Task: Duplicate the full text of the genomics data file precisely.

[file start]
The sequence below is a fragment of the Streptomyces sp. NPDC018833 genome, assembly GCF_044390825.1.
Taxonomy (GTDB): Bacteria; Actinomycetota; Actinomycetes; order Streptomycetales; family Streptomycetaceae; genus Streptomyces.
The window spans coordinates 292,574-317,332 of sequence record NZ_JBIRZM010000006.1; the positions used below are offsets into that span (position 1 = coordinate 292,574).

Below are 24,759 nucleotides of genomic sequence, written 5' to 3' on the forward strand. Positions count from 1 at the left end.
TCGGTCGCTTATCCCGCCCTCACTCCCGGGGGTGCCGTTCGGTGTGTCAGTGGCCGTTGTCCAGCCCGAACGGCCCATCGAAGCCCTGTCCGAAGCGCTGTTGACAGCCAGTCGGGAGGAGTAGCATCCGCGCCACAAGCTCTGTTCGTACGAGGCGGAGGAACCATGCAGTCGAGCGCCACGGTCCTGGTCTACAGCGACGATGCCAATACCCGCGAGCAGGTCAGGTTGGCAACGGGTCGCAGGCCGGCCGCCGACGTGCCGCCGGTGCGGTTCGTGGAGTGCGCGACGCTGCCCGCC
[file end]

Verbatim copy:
The sequence below is a fragment of the Streptomyces sp. NPDC018833 genome, assembly GCF_044390825.1.
Taxonomy (GTDB): Bacteria; Actinomycetota; Actinomycetes; order Streptomycetales; family Streptomycetaceae; genus Streptomyces.
The window spans coordinates 292,574-317,332 of sequence record NZ_JBIRZM010000006.1; the positions used below are offsets into that span (position 1 = coordinate 292,574).

Below are 24,759 nucleotides of genomic sequence, written 5' to 3' on the forward strand. Positions count from 1 at the left end.
TCGGTCGCTTATCCCGCCCTCACTCCCGGGGGTGCCGTTCGGTGTGTCAGTGGCCGTTGTCCAGCCCGAACGGCCCATCGAAGCCCTGTCCGAAGCGCTGTTGACAGCCAGTCGGGAGGAGTAGCATCCGCGCCACAAGCTCTGTTCGTACGAGGCGGAGGAACCATGCAGTCGAGCGCCACGGTCCTGGTCTACAGCGACGATGCCAATACCCGCGAGCAGGTCAGGTTGGCAACGGGTCGCAGGCCGGCCGCCGACGTGCCGCCGGTGCGGTTCGTGGAGTGCGCGACGCTGCCCGCC